Violent skirmishes at a prison in the town of Taiz led to the escape of over 1,000 prisoners.
This is the biggest incident so far in a number of prison breaks that have freed Yemeni militants in recent years in a country divided by civil war.
"Groups of al Qaeda supporters... today attacked the central prison in the city of Taiz and more than 1,200 of the dangerous prisoners escaped," state news agency Saba quoted a security official as saying.
Another local official told Reuters some of the escapees were "suspected of belonging to al Qaeda" who then scattered, leaving the area after clashes between warring factions in the city.
The security official said army forces linked to Yemen's former president Ali Abdullah Saleh allowed the prisoners to escape as the militiamen, dubbed "popular committees" by their supporters, pressed forward.
"Heavy fighting took place near the central prison and the popular committees approached and seized control of the area, but Saleh's forces opened the prison doors," the official said.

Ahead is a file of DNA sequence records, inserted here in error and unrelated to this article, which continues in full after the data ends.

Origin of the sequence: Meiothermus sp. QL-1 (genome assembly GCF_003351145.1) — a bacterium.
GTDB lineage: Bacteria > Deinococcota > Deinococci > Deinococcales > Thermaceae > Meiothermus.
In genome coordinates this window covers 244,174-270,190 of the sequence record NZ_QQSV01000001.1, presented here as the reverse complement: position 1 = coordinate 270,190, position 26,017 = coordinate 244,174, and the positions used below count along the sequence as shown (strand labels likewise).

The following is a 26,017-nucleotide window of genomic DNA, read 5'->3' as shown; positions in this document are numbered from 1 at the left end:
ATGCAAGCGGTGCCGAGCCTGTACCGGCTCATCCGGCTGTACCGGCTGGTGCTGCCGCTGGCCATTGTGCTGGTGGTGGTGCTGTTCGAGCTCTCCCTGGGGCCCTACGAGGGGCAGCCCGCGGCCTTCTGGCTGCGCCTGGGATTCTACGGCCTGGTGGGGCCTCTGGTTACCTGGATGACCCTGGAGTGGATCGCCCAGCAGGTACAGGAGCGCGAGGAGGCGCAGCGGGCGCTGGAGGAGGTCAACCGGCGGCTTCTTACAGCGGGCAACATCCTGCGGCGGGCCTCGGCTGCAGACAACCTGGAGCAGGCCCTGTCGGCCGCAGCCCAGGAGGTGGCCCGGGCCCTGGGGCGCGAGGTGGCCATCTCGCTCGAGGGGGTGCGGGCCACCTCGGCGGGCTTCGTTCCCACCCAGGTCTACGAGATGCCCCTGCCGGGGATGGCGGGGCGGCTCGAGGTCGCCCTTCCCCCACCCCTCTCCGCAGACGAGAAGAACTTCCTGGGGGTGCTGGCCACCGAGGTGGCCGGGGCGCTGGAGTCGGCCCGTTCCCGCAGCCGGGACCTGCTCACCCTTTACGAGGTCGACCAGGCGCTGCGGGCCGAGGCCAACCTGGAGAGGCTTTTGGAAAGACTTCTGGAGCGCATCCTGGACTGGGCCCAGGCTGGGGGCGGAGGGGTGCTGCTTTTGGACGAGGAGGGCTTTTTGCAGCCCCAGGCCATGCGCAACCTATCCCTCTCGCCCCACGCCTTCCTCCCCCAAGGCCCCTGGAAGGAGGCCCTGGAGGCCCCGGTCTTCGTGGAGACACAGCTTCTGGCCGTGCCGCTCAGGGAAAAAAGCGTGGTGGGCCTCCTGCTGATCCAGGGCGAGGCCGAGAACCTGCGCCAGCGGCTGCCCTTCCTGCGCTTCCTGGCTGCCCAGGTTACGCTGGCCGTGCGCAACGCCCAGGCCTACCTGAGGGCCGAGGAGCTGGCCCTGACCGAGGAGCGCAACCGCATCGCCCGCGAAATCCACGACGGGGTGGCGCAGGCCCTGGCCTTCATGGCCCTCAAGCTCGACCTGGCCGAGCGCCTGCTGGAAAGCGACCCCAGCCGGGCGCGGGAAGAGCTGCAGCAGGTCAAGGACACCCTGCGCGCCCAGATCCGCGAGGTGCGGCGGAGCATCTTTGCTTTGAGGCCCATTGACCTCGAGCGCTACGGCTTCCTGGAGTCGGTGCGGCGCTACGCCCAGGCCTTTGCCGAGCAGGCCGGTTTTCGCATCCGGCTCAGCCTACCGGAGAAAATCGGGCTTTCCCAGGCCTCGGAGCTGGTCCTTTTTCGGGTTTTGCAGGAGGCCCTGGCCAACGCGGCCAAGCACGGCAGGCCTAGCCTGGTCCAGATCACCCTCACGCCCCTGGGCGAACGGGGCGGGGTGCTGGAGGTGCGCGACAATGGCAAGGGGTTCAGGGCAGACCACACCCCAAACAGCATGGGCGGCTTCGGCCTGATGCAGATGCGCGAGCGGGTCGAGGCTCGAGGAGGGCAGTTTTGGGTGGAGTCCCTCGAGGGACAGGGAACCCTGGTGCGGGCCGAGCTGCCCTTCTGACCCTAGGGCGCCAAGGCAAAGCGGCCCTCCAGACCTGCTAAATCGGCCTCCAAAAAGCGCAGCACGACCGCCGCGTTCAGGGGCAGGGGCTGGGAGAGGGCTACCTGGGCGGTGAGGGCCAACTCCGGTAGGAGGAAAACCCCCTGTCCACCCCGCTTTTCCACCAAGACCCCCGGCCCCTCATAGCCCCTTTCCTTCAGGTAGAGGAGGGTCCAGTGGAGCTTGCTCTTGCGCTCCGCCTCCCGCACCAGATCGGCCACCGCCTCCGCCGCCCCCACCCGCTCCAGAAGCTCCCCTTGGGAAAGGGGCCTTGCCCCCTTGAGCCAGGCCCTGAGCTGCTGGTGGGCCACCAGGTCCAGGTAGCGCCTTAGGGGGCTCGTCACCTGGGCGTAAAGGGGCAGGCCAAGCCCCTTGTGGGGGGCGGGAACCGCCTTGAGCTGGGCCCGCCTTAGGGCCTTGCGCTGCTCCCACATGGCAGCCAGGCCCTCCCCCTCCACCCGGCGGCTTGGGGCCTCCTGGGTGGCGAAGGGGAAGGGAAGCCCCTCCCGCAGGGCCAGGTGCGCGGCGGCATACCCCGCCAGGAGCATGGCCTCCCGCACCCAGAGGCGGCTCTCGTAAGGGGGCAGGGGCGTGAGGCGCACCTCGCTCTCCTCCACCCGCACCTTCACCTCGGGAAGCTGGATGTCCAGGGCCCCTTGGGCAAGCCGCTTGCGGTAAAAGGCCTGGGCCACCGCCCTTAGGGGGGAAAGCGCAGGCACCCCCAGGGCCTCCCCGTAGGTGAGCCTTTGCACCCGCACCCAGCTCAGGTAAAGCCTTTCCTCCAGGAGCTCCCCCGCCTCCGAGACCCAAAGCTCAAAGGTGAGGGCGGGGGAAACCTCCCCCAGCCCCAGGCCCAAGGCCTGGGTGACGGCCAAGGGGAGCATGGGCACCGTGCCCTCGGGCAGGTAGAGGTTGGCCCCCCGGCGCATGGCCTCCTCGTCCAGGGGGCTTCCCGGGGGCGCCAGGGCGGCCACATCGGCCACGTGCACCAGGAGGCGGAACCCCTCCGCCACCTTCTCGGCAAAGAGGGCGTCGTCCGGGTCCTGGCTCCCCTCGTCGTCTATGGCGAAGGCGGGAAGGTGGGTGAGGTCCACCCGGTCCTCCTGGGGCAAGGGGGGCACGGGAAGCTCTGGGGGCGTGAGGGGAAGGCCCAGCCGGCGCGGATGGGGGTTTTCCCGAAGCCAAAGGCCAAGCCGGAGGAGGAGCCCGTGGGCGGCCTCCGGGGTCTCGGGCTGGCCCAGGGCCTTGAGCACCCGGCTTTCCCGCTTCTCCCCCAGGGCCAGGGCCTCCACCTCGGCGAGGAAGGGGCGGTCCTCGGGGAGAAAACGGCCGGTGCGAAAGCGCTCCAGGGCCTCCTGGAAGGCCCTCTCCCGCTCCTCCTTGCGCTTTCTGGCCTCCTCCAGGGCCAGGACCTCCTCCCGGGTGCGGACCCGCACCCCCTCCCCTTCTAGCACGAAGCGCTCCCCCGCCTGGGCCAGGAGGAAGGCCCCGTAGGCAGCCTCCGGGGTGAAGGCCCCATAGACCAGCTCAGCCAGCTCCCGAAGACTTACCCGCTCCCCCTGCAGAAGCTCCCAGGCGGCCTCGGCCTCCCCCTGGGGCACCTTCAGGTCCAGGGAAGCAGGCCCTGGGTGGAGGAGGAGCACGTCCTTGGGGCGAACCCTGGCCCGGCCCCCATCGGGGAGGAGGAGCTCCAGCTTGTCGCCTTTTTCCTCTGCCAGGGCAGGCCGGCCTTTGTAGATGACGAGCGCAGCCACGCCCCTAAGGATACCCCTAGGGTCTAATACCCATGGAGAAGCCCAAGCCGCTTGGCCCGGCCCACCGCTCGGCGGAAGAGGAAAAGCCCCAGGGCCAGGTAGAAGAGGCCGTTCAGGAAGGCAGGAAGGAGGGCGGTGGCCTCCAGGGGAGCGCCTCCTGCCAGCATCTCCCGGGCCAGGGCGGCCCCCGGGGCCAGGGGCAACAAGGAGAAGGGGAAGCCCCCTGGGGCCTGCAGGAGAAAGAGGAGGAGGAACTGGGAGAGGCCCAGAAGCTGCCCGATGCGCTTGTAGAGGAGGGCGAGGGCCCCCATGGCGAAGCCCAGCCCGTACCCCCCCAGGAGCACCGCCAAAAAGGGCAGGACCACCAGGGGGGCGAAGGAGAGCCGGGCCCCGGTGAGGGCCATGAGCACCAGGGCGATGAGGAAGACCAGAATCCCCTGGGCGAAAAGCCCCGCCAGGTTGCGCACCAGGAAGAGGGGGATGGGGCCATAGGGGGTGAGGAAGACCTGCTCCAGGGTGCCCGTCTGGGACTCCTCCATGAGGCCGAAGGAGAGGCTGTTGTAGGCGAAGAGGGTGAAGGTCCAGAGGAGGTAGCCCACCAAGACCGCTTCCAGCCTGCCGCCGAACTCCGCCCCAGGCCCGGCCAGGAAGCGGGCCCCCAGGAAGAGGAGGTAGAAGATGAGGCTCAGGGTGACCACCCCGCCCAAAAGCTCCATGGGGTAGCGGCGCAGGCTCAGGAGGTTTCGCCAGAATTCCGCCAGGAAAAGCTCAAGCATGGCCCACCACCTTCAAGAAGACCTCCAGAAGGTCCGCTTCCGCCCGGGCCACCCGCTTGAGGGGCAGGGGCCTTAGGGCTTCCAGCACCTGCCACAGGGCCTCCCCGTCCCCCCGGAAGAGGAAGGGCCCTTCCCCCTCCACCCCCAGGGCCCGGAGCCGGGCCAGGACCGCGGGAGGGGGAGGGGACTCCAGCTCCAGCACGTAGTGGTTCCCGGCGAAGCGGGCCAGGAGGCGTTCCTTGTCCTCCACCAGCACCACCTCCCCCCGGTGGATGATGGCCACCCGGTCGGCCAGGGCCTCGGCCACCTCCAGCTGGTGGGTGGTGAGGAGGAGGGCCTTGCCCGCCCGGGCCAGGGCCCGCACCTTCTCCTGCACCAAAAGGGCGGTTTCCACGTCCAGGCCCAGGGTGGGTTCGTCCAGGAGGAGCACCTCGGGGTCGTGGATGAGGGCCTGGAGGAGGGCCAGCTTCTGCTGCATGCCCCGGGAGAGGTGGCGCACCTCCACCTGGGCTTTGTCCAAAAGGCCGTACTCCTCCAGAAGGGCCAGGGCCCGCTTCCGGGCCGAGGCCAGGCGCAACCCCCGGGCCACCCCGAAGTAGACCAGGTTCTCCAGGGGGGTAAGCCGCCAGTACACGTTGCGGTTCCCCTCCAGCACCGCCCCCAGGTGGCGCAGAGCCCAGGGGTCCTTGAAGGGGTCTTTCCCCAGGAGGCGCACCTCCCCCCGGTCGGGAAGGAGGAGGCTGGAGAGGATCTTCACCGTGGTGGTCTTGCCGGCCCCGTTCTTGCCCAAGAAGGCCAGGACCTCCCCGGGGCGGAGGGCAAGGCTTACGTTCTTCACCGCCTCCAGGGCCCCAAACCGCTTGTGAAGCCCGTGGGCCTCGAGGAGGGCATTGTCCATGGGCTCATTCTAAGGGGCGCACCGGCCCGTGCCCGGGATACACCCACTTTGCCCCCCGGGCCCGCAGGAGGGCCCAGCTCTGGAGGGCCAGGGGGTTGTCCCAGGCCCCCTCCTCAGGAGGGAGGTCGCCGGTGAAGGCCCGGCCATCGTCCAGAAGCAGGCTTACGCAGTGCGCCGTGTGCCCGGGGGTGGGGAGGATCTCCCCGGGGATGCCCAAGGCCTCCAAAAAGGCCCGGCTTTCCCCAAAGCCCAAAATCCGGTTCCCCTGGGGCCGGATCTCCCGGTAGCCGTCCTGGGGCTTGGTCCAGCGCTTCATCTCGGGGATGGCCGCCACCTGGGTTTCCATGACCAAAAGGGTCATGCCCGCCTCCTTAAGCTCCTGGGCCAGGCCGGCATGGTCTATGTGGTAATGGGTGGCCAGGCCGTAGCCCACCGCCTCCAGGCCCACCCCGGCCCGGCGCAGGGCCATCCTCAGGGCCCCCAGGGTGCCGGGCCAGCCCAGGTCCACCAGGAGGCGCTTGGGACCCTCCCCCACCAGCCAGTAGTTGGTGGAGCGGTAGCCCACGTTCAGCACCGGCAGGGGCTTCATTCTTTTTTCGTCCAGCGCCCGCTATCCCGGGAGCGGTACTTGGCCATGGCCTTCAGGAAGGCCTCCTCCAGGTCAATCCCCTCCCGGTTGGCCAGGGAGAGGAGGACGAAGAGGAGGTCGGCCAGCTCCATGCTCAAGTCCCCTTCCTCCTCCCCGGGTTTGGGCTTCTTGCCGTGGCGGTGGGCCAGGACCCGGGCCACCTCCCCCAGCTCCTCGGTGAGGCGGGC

Shi'ite Muslim Houthi fighters advanced on Taiz in March, in a push from their base in the capital Sanaa that drew military intervention from a Saudi Arabian-led coalition.
However, three months of air strikes have had little effect on the group and units in Yemen's army that are loyal to Saleh, the country's ex-president.
Another group of al Qaeda militants escaped from a prison in the eastern city of Mukalla in April after army forces suddenly quit the city.
The conflict in Yemen has killed over 1,000 civilians and displaced more than a million since March. Houthi rebels forced President Abdrabbuh Mansour Hadi to flee to Aden and then to Saudi Arabia.
UN Under-Secretary-General for Humanitarian Affairs Stephen O'Brien warned of a "looming humanitarian catastrophe," with at least 11.7 million people affected by the conflict. He requested $1.6bn in emergency aid, according to an AP report.
"People across the country are struggling to feed their families. Basic services are collapsing in all regions. Millions of families no longer have access to clean water, proper sanitation or basic health care. Deadly diseases such as dengue and malaria have broken out, and supplies for acute trauma care are running dangerously low," he said in Geneva.